It was playing this game that finally made it clear to me why so many people lost their lives in Pompeii. The first half of the game is about filling houses with guests, and the second is about getting them out through the limited number of doors once Vesuvius starts to erupt.
Rise of Augustus can be played relatively quickly, making it a great weeknight game.
2. Books: Books are a constant in our house. From Tintin in Italian to myths and legends, books are most often given gift. Here are some favorites for children.
Okay, these aren't Italian, strictly speaking. But a thorough understanding of Greek myths is an excellent base for learning about other mythologies. After all, Roman myths are just Greek myths in different togas, right? Besides the fact that early settlers to the Boot (like Etruscans) revered Greek mythology, so it often comes up in stories and art.
We got this book for Gabe last year. It was particularly beloved since he'd dressed as St. Francis for Halloween.
There's a certain charm to La Befana, the Italian version of Santa. Every year we play the La Befana game, where we gather in a circle with shoes behind us, and one person plays La Befana and walks around the circle with a candy while everyone chants with their eyes closed,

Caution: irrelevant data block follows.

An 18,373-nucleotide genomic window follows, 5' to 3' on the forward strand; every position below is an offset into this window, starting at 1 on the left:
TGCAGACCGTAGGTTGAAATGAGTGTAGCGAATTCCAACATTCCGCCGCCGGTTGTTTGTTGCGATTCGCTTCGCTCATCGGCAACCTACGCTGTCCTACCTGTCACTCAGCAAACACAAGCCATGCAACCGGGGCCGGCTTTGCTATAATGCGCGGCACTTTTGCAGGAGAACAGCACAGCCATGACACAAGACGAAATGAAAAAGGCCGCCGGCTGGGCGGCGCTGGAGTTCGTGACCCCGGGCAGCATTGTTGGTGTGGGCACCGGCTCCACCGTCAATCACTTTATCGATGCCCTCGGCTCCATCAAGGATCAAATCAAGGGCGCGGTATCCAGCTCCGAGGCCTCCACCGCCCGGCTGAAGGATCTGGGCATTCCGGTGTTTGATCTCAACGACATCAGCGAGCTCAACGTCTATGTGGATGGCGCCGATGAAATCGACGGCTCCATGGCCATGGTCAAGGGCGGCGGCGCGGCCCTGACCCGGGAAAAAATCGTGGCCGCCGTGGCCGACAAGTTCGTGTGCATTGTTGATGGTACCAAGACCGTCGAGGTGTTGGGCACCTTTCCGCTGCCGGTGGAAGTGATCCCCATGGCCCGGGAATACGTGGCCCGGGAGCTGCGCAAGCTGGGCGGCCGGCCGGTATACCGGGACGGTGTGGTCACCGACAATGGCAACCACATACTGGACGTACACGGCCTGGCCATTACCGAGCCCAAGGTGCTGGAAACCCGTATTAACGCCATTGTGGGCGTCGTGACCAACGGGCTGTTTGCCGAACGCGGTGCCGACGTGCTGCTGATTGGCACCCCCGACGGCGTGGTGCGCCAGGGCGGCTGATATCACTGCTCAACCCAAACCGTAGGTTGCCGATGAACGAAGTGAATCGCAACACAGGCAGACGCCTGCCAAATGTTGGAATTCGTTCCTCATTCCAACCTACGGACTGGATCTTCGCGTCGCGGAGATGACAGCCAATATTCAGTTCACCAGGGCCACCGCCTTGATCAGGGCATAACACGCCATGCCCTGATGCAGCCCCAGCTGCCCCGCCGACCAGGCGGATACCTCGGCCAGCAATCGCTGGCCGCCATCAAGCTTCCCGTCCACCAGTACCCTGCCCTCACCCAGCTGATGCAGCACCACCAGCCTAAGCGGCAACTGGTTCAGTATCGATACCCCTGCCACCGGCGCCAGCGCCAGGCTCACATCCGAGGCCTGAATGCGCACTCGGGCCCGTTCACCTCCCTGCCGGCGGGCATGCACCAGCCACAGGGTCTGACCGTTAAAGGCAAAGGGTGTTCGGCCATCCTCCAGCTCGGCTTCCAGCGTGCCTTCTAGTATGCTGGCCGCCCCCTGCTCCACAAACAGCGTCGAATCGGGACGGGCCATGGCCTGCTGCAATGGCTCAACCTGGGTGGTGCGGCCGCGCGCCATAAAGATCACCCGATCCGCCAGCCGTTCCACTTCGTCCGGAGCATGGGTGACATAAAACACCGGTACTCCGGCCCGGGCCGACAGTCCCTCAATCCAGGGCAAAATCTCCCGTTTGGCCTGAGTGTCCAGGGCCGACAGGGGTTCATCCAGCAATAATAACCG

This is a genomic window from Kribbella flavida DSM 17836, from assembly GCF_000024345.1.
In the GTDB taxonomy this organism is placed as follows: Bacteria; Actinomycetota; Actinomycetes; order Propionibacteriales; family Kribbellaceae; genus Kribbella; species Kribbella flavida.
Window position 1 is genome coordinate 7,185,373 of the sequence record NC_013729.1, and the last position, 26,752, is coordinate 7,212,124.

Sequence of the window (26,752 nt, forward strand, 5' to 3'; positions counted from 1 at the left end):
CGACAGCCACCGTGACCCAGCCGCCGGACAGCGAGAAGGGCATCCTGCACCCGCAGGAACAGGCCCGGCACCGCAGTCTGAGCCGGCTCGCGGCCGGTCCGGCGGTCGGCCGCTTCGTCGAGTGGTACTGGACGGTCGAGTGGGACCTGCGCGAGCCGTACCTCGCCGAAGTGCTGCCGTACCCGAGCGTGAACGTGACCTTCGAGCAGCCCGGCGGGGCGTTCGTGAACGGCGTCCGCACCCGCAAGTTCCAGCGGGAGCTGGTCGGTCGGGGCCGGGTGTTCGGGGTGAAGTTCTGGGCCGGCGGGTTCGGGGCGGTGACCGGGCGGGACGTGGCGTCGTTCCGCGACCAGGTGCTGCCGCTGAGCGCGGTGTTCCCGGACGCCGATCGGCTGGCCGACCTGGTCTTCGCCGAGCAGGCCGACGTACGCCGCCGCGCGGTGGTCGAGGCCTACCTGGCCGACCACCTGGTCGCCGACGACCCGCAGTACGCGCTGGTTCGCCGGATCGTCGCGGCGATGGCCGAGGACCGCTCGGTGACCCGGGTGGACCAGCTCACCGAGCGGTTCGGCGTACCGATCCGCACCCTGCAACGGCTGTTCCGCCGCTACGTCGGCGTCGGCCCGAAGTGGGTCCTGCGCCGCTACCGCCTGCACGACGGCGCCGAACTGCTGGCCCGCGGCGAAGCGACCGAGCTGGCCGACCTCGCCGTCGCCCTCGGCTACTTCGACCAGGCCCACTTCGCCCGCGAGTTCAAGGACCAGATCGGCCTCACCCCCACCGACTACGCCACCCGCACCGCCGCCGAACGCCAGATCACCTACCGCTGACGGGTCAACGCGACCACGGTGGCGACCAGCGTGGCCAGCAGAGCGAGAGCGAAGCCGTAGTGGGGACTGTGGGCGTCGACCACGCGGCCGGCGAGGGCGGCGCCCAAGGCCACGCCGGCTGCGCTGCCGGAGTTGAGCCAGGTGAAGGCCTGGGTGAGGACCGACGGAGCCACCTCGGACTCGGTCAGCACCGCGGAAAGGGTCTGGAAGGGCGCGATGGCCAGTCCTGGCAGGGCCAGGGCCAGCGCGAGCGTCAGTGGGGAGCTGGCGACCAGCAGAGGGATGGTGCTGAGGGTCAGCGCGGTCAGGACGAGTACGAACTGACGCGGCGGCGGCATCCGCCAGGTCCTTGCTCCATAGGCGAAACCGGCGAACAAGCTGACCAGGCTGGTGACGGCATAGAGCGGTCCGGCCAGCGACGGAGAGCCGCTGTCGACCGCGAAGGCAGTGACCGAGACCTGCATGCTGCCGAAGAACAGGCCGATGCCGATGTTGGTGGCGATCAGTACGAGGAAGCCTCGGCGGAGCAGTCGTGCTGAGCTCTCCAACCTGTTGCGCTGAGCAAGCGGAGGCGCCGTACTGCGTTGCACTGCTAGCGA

La Befana vien di notte
Con le scarpe, tutte rotte
Porta un sacco pien di donni
Da regolare ai bimbi buoni!
And then everyone opens their eyes and checks their shoes. Whoever has the candy chases La Befana around the circle. High hilarity. With candy.
If you know a child who speaks even a little Italian, they'll love this comic book. It's beloved in our house, and my children owe much of their vocabulary and knowledge of non-textbook interjections to Pimpa. Hint: This would also be a great gift to an adult studying Italian. It's really clever and wonderful.
A friend gave this to me for my birthday last year and I pretty much dissolved into a puddle of tears at its simple beauty. It is a glorious, glorious book. While most of the gifts on this list touch on Italian aspects of IBC, this one taps into the value of dreaming—trusting your ideas until you see where they lead you. Have I already said it's a glorious book?
3. Nutella: No longer content to stay innocuously in little jars, Nutella has become a worldwide phenomenon. You can count on any child not just knowing about Nutella but bemoaning the fact that they don't get nearly enough of it (even if they are constantly dipping into the jar). It's easy to find cookbooks, T-shirts, and other novelty products.